Institute for Biodiversity and Ecosystem Dynamics

Mr T.K. (Thomas) Lameris MSc

PhD Candidate
  • Faculty of Science
    Institute for Biodiversity and Ecosystem Dynamics
  • Visiting address
    Science Park A
    Science Park 904  
  • Postal address:
    Postbus  94248
    1090 GE  Amsterdam

My main interests lie in the topic of climate change, and how migratory birds are able to adjust timing of migration and reproduction to a warming environment. I focus on Arctic-breeding birds, as the Arctic is the most rapidly warming region worldwide. For migratory birds, this means that their breeding grounds are subject to more rapid changes than their temperate and tropical wintering grounds, which could limit their abillity to cope with these changes. In this project, we follow an Arctic migratory birds, the Barnacle Goose, from its wintering grounds in the Netherlands to its breeding grounds in Arctic Russia to study whether they are able to adjust timing of migration to climate warming.

I am mostly based on the Netherlands Institute of Ecology in Wageningen, where I work in collaboration with prof. dr. Bart Nolet and dr. Henk van der Jeugd. In this project we intensively collaborate with prof. dr. Willem Bouten at the Institute for Biodiversity and Ecosystem Dynamics at the University of Amsterdam, from which we use their UvA-BiTS trackers to follow barnacle geese on their migration.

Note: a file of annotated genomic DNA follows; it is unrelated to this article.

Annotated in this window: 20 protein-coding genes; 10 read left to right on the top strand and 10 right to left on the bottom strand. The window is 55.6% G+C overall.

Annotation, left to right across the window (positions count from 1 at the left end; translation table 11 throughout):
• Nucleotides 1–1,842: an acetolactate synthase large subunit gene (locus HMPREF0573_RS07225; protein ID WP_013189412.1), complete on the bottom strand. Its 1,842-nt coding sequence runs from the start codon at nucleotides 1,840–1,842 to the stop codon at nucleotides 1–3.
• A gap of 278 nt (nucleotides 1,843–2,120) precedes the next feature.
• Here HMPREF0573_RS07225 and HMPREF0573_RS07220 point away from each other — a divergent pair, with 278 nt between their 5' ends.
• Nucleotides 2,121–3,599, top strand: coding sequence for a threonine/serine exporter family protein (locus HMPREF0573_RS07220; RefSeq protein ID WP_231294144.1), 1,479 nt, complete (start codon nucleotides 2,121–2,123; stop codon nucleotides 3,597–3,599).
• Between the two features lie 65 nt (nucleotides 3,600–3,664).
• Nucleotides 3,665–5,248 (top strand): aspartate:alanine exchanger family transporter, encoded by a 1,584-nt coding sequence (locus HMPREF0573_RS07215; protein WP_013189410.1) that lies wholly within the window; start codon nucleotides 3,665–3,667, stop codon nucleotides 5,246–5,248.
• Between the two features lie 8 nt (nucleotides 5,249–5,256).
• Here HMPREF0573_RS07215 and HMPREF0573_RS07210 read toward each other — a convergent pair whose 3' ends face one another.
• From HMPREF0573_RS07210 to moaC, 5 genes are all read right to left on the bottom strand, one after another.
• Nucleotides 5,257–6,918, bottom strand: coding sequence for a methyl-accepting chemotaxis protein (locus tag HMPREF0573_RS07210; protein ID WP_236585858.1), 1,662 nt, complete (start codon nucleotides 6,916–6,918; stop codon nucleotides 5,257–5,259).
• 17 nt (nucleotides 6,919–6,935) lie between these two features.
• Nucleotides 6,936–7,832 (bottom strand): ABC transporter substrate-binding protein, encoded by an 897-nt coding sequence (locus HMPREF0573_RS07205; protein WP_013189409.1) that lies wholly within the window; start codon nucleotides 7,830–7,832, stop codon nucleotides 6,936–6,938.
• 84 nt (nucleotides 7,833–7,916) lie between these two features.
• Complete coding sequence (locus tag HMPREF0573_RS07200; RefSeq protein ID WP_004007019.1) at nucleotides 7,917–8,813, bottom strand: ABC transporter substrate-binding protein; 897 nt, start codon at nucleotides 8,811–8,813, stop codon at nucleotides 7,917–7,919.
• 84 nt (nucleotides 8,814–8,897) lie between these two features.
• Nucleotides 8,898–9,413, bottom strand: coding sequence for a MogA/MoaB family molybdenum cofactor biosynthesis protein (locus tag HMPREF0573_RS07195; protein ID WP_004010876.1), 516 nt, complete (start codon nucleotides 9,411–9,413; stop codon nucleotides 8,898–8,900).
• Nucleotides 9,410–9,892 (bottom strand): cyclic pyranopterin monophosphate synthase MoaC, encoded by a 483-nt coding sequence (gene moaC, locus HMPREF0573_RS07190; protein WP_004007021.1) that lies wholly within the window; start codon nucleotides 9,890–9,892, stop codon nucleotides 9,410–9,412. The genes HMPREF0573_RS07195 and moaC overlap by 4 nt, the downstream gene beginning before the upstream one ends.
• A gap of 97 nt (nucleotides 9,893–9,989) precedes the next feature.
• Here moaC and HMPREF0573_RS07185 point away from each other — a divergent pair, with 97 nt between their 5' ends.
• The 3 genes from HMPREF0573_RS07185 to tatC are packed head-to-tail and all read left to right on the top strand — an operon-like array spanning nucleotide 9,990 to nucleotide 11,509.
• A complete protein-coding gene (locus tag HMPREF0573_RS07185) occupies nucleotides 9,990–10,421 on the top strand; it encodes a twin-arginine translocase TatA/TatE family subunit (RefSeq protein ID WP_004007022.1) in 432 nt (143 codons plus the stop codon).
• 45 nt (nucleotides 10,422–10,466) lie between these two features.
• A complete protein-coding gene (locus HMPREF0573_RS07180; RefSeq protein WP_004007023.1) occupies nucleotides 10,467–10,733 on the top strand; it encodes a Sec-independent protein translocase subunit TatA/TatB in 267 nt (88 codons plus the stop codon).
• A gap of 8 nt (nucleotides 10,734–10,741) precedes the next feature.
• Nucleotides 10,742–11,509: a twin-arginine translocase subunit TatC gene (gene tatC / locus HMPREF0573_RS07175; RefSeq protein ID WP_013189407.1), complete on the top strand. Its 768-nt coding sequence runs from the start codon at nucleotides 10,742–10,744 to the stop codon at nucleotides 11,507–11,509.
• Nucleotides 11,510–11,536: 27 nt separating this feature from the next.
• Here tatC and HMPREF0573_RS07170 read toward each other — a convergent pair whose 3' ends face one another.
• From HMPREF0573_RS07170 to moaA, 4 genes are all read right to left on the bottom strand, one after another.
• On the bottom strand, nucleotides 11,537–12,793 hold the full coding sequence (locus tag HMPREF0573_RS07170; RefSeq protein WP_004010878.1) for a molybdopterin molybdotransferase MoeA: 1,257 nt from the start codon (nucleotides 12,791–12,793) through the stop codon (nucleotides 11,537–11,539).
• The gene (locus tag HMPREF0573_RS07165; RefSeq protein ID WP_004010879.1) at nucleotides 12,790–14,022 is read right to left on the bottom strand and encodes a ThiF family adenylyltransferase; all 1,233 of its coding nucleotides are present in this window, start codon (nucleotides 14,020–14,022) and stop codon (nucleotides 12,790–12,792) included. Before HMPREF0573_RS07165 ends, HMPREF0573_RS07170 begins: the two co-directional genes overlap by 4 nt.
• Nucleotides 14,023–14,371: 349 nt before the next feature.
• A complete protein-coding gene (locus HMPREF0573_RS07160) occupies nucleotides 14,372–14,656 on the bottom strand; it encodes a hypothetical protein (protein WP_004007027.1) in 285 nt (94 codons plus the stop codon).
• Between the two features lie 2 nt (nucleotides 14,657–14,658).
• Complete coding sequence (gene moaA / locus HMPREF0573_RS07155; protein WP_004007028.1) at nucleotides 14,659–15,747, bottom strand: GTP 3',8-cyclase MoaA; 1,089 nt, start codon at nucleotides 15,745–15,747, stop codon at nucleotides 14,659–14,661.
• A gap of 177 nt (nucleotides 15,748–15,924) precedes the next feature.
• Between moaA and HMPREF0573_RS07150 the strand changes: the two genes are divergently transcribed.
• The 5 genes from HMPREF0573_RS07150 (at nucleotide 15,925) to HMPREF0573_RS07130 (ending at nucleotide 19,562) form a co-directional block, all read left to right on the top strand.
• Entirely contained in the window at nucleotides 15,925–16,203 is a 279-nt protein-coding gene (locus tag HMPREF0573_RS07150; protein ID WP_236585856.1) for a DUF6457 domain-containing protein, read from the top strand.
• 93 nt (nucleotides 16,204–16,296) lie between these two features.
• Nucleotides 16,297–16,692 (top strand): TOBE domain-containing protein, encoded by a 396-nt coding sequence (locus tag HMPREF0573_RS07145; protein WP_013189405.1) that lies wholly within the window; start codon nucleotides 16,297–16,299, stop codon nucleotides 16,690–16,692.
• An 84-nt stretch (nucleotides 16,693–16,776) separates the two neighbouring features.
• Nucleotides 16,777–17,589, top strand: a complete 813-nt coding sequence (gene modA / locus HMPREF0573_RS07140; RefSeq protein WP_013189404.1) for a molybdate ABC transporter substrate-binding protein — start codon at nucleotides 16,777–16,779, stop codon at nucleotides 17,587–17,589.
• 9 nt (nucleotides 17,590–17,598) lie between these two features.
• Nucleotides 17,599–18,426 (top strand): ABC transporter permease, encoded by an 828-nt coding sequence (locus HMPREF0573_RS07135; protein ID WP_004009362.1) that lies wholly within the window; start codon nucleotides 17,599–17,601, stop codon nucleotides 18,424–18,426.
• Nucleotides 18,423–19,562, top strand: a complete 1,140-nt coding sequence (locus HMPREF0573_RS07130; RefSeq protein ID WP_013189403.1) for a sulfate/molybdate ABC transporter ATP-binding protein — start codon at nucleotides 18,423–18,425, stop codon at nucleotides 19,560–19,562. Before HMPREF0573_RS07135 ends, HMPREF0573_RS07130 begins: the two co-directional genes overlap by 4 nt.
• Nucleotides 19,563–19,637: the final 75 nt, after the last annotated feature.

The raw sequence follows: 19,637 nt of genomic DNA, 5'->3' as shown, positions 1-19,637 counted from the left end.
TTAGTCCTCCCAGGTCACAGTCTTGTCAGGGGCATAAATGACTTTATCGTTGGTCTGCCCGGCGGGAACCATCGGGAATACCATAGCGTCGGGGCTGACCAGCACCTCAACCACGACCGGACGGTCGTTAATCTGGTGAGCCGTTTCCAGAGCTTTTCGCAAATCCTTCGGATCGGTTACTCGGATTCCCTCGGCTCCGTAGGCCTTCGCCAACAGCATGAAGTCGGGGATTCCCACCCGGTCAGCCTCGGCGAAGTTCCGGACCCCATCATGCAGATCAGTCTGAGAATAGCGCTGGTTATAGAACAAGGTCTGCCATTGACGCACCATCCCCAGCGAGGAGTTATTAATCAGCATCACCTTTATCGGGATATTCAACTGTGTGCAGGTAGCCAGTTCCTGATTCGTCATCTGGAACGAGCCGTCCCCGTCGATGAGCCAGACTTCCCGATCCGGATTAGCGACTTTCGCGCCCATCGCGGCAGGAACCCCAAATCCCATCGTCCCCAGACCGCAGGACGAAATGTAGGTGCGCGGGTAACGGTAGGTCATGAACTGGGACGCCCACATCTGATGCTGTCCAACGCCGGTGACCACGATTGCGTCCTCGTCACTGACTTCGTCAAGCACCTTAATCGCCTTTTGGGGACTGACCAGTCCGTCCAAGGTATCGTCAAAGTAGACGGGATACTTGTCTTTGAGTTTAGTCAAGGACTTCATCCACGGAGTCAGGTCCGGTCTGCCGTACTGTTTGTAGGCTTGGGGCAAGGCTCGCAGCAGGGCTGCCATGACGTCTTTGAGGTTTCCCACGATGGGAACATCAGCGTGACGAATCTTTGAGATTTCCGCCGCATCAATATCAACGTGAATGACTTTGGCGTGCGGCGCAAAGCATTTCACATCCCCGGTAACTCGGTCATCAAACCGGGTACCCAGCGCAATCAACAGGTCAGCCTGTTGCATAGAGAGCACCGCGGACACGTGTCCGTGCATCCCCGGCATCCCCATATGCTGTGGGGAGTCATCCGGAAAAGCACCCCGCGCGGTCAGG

Barnacle Goose with GPS-tracker


Dokter, A. M., Loon, E. E., Fokkema, W., Lameris, T. K., Nolet, B. A., & Jeugd, H. P. (2017). Analyzing time‐ordered event data with missed observations. Ecology and evolution.

Lameris, T. K., Scholten, I., Bauer, S., Cobben, M. M., Ens, B. J., & Nolet, B. A. (2017). Potential for an Arctic‐breeding migratory bird to adjust spring migration phenology to Arctic amplification. Global Change Biology.

Lameris, T. K., Jochems, F., Graaf, A. J., Andersson, M., Limpens, J., & Nolet, B. A. (2017). Forage plants of an Arctic‐nesting herbivore show larger warming response in breeding than wintering grounds, potentially disrupting migration phenology. Ecology and evolution7(8), 2652-2660.


Lameris, T. K., Bennett, J. R., Blight, L. K., Giesen, M., Janssen, M. H., Schaminée, J. J., & Arcese, P. (2016). A century of ecosystem change: human and seabird impacts on plant species extirpation and invasion on islands. PeerJ4, e2208.

Lameris, T. K., Fijen, T. P., Urazaliev, R., Pulikova, G., Donald, P. F., & Kamp, J. (2016). Breeding ecology of the endemic Black Lark Melanocorypha yeltoniensis on natural steppe and abandoned croplands in post-Soviet Kazakhstan. Biodiversity and Conservation25(12), 2381-2400.

Fijen, T. P., Kamp, J., Lameris, T. K., Pulikova, G., Urazaliev, R., Kleijn, D., & Donald, P. F. (2015). Functions of extensive animal dung “pavements” around the nests of the Black Lark (Melanocorypha yeltoniensis). The Auk132(4), 878-892.



  • Lameris, T. K., van der Jeugd, H. P., Eichhorn, G., Dokter, A. M., Bouten, W., Boom, M. P., ... Nolet, B. A. (2018). Arctic Geese Tune Migration to a Warming Climate but Still Suffer from a Phenological Mismatch. Current Biology, 28(15), 2467-2473. DOI: 10.1016/j.cub.2018.05.077 



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